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Who We Are

Green Community Connections provides a place to tap into conversations about sustainability issues and to identify concrete steps you can take. We believe change is both necessary and possible and the best way to get there is together. Learn more About Us.

It Takes a Village to Support a Community Garden!

Remarks by Charlotte Goldman, OPRF High School class of 2011 – at the Grand Opening Of the OPRF “Herban Garden”

Hi my name is Charlotte Goldman and I am one of the many leaders of the Environmental Club. Thank you again everyone for coming to share this important day with us. We have been waiting for this day for almost a year now. From the moment we started work on this project, we have had the help, support, and aid from the community. As some of you know, we first had the idea to build a roof garden, but because of legal reasons, this idea was passed by and we too passed the idea off for other dreams. But by chance, Donna Schuler from the OPRF Garden Club heard of our aspirations to build a community garden. We then received wonderful news over the summer of the gracious gift presented to us by the Garden Club, and we were back in business. This simple gift got us back on our feet, and rejuvenated our passions towards building an urban garden.

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Grand Opening of the OPRF High School’s “Herban” Garden

Remarks by Russell Trenary, OPRF High School class of 2011 – shared at the Grand Opening Ceremony:

This garden despite its small area, has a great potential benefit for the school.  First and foremost, this garden provides our cafeteria a readily available and free source of fresh, organic produce. While we must credit OPRF’s food service in their efforts to purchase produce from nearby farms, this garden takes local food to whole new level.  The industrialized food production system, from fertilization to transportation, is one of the most environmentally damaging industries. This garden is a step in the right direction — away from such a system.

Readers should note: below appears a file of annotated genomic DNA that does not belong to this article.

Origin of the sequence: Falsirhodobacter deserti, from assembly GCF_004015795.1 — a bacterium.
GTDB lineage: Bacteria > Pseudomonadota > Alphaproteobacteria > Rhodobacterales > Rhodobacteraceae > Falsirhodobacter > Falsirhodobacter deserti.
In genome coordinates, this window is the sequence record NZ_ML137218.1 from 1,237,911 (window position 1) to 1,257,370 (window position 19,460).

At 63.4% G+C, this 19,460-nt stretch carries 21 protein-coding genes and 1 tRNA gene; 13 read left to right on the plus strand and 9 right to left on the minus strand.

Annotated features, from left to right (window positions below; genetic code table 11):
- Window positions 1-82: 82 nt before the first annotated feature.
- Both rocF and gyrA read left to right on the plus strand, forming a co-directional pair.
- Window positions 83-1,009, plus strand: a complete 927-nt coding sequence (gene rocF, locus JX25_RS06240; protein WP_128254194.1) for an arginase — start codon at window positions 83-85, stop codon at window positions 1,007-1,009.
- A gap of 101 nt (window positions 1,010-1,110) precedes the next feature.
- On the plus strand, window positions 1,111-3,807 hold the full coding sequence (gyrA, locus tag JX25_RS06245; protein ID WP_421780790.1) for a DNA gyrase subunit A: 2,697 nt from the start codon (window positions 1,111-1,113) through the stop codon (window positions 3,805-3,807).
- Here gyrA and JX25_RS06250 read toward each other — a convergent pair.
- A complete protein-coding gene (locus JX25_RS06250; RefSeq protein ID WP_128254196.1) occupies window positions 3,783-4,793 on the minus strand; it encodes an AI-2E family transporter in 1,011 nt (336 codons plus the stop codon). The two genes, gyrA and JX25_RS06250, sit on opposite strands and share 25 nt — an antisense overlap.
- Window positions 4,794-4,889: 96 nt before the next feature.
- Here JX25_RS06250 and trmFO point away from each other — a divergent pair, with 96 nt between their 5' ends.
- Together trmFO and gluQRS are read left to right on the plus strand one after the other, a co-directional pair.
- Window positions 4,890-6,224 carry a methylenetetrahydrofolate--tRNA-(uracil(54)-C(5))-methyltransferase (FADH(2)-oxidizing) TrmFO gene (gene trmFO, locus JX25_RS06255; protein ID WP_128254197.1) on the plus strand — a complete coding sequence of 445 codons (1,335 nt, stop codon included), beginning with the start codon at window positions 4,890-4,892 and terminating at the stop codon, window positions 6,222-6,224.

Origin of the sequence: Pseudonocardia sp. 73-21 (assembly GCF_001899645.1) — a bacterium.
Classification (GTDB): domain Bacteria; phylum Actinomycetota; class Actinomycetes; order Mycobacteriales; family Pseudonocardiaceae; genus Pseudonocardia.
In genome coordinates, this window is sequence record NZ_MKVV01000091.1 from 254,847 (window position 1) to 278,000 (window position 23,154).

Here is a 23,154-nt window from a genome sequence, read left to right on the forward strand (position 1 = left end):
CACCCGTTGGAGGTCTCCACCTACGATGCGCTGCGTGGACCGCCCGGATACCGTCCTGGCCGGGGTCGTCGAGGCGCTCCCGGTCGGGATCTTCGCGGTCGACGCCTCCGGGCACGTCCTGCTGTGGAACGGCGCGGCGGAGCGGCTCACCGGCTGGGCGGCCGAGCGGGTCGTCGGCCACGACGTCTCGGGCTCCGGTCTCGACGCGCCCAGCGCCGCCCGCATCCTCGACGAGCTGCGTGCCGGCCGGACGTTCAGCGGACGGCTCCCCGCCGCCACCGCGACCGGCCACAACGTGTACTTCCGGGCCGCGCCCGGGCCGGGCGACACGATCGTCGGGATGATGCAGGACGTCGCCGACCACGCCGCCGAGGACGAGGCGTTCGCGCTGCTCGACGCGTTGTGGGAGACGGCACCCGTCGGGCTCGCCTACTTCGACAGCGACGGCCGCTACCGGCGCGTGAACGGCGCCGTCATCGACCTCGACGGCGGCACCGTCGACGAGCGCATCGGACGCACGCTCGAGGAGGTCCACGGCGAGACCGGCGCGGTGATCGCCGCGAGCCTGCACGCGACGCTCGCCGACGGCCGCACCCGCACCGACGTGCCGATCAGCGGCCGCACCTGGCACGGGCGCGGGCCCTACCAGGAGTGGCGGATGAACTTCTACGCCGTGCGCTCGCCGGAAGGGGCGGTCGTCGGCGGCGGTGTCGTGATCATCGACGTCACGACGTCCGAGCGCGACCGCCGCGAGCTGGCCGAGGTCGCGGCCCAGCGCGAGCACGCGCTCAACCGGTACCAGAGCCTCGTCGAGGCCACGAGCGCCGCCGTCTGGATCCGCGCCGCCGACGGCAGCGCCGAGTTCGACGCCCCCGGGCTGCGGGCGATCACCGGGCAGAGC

In the coming years we hope to see the current garden be just one section of an expanding urban food production system at OPRF and in the community.  Moreover, the educational impacts of this garden should be fully recognized. The disassociating effects of the industrial food system can be greatly alleviated by the reminder that this garden provides — the reminder that food should come from soil, sun and not too much else.  And while the garden may be small now, it is at the forefront of a rapidly expanding movement in this country principled in the reclaiming of food, whole and simple.

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Composting Inside and Out: 14 Methods to Fit Your Lifestyle

June 20th, at 7pm, Chicago author Stephanie Davies will present a program based on her book, Composting Inside and Out: 14 Methods to Fit Your Lifestyle at the Oak Park Public Library.   The book includes in-depth instruction on the best composting methods for home, garden, and urban living. Plus special features on soil health, composting equipment, and stories from the worm world.